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European Intervention Buoys Italy and Spain

Monday, 08 August 2011 05:06 By David Jolly, The New York Times News Service | Report
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Paris - The interest rates on Spanish and Italian bonds plummeted Monday after the European Central Bank expanded its purchases of government debt to support Madrid and Rome for the first time.

Stocks, however, fell in Europe and Asia, the dollar continued to weaken against most major currencies and gold topped $1,700 for the first time following the decision by Standard & Poor’s to lower its top-notch credit rating for the United States. Trading in index futures suggested a poor start for Wall Street as well.

As European markets opened, the yield on 10-year Spanish bonds dropped by 83 basis points, while comparable Italian yields fell 79 basis points. News agencies cited traders as saying the E.C.B. was intervening in the secondary market to buy the securities from those two countries.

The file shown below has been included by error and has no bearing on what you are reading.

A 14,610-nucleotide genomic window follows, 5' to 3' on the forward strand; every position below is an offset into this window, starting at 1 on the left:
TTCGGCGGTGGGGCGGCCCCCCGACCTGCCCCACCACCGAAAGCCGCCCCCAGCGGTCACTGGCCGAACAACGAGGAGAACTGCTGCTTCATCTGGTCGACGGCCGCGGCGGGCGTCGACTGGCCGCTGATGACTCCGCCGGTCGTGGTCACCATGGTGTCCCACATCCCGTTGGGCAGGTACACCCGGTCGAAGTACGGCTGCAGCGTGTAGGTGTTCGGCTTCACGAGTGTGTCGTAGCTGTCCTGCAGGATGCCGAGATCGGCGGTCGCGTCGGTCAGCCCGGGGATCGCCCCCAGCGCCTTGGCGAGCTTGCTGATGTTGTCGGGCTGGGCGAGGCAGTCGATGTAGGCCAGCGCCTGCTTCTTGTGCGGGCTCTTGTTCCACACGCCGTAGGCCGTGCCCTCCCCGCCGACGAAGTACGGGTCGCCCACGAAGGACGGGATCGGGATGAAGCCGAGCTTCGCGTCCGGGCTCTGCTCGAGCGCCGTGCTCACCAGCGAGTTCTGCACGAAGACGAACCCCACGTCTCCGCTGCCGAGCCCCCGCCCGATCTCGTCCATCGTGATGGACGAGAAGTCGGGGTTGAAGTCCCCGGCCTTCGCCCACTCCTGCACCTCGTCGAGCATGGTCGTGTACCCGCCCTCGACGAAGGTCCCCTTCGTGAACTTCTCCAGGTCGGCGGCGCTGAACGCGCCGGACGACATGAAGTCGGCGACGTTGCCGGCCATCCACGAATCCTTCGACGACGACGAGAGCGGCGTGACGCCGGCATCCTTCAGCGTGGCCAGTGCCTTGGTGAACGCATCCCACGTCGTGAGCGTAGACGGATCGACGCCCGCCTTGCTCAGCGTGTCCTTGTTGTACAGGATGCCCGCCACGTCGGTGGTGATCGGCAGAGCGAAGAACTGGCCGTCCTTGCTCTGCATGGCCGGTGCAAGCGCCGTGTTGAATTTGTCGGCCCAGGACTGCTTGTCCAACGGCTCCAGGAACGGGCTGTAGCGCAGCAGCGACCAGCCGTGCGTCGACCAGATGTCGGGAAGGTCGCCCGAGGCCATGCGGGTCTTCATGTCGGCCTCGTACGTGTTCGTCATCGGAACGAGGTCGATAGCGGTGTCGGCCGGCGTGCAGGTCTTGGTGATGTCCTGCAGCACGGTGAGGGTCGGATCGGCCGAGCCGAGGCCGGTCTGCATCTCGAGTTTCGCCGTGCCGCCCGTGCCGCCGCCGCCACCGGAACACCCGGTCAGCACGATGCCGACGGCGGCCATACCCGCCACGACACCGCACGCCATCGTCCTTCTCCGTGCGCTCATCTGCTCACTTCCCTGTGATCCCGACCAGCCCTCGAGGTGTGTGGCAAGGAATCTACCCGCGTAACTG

The E.C.B. declined to comment Monday. But in a statement issued late Sunday after an emergency conference call, the central bank said it would “actively implement” its bond-buying program to address “dysfunctional market segments.” It did not specify which bonds it would buy, but hinted it would be Spain and Italy by welcoming their efforts to restructure their economies and cut spending.

Previously the bond-buying had been limited to bonds from Greece, Portugal and Ireland — the three euro-zone countries that have already received international bailouts. Fears that the bloc’s sovereign debt crisis would spread to the much bigger economies of Italy or Spain had contributed greatly to recent market losses.